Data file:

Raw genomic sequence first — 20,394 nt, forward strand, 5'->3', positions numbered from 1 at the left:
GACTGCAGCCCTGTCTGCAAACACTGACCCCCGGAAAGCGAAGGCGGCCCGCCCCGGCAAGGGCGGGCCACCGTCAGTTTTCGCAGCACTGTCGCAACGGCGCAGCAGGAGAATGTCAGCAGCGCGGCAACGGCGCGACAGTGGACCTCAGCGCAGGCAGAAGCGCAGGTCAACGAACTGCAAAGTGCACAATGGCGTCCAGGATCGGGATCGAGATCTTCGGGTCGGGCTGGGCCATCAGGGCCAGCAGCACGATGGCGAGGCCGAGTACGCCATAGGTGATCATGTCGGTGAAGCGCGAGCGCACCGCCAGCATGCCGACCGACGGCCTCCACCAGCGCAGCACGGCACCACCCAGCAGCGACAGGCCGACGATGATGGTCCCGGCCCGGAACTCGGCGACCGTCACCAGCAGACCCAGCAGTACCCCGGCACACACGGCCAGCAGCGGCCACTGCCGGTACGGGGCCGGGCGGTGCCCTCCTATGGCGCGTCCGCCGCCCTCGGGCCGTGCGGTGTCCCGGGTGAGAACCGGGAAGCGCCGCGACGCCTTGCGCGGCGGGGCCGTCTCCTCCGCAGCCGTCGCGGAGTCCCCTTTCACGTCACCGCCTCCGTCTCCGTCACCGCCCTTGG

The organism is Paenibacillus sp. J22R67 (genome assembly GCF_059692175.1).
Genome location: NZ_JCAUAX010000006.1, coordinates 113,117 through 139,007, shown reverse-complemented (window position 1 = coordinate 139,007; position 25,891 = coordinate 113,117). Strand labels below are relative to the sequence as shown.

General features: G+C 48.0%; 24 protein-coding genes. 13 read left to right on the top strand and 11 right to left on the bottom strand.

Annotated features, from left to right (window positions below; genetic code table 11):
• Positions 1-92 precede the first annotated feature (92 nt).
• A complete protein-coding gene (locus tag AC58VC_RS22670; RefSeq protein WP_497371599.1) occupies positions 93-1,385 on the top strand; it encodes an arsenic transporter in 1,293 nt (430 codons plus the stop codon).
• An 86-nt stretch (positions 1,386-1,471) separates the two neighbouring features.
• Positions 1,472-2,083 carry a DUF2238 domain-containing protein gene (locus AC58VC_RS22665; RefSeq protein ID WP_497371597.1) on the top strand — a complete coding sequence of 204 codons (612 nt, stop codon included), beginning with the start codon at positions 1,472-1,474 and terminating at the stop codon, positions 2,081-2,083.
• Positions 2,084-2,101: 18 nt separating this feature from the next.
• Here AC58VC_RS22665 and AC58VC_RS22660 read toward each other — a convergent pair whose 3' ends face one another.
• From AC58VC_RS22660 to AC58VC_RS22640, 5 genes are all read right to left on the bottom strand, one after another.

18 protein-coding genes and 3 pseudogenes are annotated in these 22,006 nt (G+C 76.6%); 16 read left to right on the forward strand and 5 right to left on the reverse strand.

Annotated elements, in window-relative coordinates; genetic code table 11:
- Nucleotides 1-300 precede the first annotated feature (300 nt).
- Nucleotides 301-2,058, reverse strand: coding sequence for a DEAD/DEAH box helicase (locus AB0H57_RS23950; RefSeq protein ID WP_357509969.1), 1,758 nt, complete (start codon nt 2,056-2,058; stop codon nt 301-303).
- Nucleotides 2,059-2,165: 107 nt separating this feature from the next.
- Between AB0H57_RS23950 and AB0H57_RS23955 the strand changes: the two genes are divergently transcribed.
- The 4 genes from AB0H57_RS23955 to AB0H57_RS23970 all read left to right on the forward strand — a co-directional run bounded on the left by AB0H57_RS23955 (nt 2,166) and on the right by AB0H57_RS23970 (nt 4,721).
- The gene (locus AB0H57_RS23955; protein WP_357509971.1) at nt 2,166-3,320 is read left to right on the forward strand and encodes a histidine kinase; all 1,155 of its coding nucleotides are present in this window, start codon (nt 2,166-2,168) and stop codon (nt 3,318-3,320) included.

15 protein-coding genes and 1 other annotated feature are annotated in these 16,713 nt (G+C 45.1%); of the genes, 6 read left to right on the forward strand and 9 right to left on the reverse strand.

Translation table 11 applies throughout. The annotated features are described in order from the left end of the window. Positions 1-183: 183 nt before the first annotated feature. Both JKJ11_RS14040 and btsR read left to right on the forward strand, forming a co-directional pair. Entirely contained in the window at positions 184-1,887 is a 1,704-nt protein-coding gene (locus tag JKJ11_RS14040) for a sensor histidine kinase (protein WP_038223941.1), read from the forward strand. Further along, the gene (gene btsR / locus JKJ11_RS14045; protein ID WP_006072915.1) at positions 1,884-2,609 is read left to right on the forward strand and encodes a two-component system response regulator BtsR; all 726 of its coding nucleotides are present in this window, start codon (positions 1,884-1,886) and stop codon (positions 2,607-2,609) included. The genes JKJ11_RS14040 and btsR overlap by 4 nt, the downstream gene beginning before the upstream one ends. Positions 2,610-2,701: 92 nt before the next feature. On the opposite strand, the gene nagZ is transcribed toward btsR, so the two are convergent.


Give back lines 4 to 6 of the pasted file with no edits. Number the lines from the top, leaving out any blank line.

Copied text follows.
Genome location: NZ_JCAUAX010000006.1, coordinates 113,117 through 139,007, shown reverse-complemented (window position 1 = coordinate 139,007; position 25,891 = coordinate 113,117). Strand labels below are relative to the sequence as shown.

General features: G+C 48.0%; 24 protein-coding genes. 13 read left to right on the top strand and 11 right to left on the bottom strand.

Annotated features, from left to right (window positions below; genetic code table 11):